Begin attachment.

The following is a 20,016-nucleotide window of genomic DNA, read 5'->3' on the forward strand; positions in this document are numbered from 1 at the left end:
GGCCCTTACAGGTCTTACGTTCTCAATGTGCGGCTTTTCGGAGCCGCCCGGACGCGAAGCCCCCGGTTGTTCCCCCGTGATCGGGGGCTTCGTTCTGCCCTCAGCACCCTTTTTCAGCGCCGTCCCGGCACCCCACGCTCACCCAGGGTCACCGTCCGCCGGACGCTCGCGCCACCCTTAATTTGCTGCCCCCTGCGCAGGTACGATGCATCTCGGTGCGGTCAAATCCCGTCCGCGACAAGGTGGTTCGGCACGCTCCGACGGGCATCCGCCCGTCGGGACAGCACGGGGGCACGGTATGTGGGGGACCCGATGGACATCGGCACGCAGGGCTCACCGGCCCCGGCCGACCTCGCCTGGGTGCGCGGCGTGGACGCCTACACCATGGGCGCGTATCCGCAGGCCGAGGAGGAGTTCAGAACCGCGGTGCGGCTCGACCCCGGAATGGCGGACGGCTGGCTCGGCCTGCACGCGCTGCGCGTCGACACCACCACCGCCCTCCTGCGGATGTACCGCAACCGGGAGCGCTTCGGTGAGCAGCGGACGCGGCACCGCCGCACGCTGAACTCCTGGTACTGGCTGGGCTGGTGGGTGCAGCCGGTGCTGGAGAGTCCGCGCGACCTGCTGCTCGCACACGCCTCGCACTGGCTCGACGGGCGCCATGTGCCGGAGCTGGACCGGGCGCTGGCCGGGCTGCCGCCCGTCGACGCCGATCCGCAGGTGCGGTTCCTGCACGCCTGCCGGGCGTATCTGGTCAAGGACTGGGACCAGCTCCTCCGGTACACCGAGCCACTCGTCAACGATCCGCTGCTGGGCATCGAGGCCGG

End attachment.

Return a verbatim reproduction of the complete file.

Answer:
The following is a 20,016-nucleotide window of genomic DNA, read 5'->3' on the forward strand; positions in this document are numbered from 1 at the left end:
GGCCCTTACAGGTCTTACGTTCTCAATGTGCGGCTTTTCGGAGCCGCCCGGACGCGAAGCCCCCGGTTGTTCCCCCGTGATCGGGGGCTTCGTTCTGCCCTCAGCACCCTTTTTCAGCGCCGTCCCGGCACCCCACGCTCACCCAGGGTCACCGTCCGCCGGACGCTCGCGCCACCCTTAATTTGCTGCCCCCTGCGCAGGTACGATGCATCTCGGTGCGGTCAAATCCCGTCCGCGACAAGGTGGTTCGGCACGCTCCGACGGGCATCCGCCCGTCGGGACAGCACGGGGGCACGGTATGTGGGGGACCCGATGGACATCGGCACGCAGGGCTCACCGGCCCCGGCCGACCTCGCCTGGGTGCGCGGCGTGGACGCCTACACCATGGGCGCGTATCCGCAGGCCGAGGAGGAGTTCAGAACCGCGGTGCGGCTCGACCCCGGAATGGCGGACGGCTGGCTCGGCCTGCACGCGCTGCGCGTCGACACCACCACCGCCCTCCTGCGGATGTACCGCAACCGGGAGCGCTTCGGTGAGCAGCGGACGCGGCACCGCCGCACGCTGAACTCCTGGTACTGGCTGGGCTGGTGGGTGCAGCCGGTGCTGGAGAGTCCGCGCGACCTGCTGCTCGCACACGCCTCGCACTGGCTCGACGGGCGCCATGTGCCGGAGCTGGACCGGGCGCTGGCCGGGCTGCCGCCCGTCGACGCCGATCCGCAGGTGCGGTTCCTGCACGCCTGCCGGGCGTATCTGGTCAAGGACTGGGACCAGCTCCTCCGGTACACCGAGCCACTCGTCAACGATCCGCTGCTGGGCATCGAGGCCGG